I got many questions about how to schedule a PowerShell script via Windows Task Scheduler. It is tricky somehow in certain conditions. So I would like to share my thoughts.
I blogged previously about this topic here and I mentioned what can happen when you enter long strings in the Create Task wizard.
In this blog post, I will try to schedule my Get-EmailCorpReport on my Windows 2012 R2 server that has Exchange 2013 on it.
First step is to go to create a folder on the C drive called MyScripts , and then drop the Get-EmailCorpReport script there.
Second thing is to make sure that the server allows PowerShell scripts to run. To do that, open PowerShell as an administrator and tun:
Then we will create a dummy PowerShell script with one line on it, to invoke the Get-CorpEmailReport with all its parameters. To do that, create a text file , and type the following inside it:
C:\myscripts\Get-CorpEmailReport_v2.4.9.ps1 -ScriptFilesPath C:\myscripts -SendMail:$true -MailFrom ExchangeTasks@contoso.com -MailTo firstname.lastname@example.org -MailServer smtp.contoso.com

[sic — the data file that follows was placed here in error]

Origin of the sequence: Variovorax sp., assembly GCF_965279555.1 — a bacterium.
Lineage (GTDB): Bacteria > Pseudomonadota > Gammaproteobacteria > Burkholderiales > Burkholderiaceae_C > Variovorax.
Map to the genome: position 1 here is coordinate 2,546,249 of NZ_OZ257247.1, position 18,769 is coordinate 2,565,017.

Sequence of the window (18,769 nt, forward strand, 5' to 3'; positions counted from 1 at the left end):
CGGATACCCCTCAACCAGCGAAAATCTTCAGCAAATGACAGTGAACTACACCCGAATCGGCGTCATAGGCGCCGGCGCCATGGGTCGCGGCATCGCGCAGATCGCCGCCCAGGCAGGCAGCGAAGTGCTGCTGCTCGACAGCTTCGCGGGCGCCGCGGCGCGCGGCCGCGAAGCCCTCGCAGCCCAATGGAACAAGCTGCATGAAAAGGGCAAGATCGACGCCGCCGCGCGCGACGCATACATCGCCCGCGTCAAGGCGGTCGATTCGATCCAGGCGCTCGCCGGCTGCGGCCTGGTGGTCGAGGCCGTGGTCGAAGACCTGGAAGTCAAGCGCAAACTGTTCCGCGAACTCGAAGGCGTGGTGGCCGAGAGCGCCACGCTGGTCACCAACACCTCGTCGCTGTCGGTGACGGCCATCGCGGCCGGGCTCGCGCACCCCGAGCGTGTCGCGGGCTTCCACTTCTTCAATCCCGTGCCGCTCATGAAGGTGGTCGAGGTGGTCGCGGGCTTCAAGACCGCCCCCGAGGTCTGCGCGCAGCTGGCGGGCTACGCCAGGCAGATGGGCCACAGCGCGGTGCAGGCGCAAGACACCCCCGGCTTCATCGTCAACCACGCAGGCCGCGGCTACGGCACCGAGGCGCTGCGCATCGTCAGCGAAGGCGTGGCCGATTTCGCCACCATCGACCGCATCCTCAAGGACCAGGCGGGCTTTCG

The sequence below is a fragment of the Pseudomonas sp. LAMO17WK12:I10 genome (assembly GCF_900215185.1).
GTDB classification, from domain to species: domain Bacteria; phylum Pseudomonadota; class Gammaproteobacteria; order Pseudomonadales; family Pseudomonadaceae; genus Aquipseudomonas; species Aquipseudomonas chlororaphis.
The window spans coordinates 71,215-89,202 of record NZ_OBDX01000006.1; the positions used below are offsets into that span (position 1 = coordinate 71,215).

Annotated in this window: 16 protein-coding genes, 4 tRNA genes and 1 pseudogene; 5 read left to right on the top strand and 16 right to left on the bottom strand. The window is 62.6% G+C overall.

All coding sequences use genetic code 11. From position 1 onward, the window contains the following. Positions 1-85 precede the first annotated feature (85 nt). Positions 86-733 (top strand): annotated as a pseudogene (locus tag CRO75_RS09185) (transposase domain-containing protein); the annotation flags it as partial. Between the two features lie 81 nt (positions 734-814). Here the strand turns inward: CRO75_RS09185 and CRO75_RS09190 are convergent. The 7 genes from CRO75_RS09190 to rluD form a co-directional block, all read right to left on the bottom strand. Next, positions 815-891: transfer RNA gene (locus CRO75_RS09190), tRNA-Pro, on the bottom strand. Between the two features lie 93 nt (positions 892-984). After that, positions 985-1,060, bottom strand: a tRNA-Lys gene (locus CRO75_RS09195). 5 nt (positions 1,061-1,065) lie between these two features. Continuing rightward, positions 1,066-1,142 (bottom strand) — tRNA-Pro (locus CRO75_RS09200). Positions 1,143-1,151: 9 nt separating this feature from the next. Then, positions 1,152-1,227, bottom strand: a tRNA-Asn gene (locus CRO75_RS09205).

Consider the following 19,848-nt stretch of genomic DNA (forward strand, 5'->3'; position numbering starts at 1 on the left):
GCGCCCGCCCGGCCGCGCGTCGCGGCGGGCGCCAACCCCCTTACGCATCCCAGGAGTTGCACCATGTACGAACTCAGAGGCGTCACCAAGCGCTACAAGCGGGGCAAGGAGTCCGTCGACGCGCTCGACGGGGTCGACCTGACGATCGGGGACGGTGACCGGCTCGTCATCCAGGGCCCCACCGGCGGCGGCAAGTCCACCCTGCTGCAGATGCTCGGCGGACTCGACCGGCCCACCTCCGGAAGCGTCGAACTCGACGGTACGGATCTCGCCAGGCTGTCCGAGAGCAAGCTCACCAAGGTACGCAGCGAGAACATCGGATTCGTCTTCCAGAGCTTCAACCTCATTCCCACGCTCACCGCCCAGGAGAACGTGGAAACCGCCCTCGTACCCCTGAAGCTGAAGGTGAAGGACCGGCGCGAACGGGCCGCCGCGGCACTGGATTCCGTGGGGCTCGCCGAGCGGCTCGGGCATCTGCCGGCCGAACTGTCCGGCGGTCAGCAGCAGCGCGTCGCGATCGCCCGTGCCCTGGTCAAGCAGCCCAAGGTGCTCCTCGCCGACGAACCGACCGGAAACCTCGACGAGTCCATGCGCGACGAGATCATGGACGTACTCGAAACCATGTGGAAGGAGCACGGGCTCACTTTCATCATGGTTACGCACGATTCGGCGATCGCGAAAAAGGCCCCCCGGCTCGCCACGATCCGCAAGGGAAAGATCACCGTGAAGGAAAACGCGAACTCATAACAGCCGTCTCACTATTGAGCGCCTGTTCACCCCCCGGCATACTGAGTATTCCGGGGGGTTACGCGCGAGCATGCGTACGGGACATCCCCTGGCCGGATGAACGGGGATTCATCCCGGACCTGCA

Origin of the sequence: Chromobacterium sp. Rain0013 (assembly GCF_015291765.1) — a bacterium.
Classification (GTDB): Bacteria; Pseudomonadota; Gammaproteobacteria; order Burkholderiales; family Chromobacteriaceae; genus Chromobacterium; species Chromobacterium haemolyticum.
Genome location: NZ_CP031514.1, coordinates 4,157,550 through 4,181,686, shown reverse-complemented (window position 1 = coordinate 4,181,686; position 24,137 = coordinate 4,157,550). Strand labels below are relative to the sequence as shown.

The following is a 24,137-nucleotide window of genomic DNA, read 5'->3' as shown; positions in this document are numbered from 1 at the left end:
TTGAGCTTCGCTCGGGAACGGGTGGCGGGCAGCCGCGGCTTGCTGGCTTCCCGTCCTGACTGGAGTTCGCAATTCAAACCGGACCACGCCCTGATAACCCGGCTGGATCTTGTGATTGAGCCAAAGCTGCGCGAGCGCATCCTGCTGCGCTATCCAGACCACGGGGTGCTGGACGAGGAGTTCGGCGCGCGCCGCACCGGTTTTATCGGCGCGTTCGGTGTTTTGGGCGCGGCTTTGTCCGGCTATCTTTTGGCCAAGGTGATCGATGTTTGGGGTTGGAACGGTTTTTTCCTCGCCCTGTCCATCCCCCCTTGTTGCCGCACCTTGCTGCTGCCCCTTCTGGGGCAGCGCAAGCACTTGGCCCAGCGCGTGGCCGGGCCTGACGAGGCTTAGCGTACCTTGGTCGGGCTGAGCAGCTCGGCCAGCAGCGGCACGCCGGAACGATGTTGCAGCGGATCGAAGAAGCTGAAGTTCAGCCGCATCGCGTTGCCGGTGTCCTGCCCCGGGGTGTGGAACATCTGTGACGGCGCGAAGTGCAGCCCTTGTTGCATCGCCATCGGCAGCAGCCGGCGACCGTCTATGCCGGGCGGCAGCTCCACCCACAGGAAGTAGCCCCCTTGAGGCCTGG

Now save the file as RunMe.PS1. Make sure that the extension of the file is PS1 and not txt. Place the file inside C:\myscripts directory.
Now, open Windows Task Scheduler, create a Basic Task.
On the Action section, choose Start a program.
In the Program/Script section, type:
On the Add arguments(optional) section type:
After you finish, open the task properties, and make sure:
- Run whether user is logged on or not
- Run with highest privileges
Of course the script must be run with an account that has right to do its purpose. In this example, the account should have Exchange View Administrator, and member of the local administrators group on each Exchange server to collect WMI data.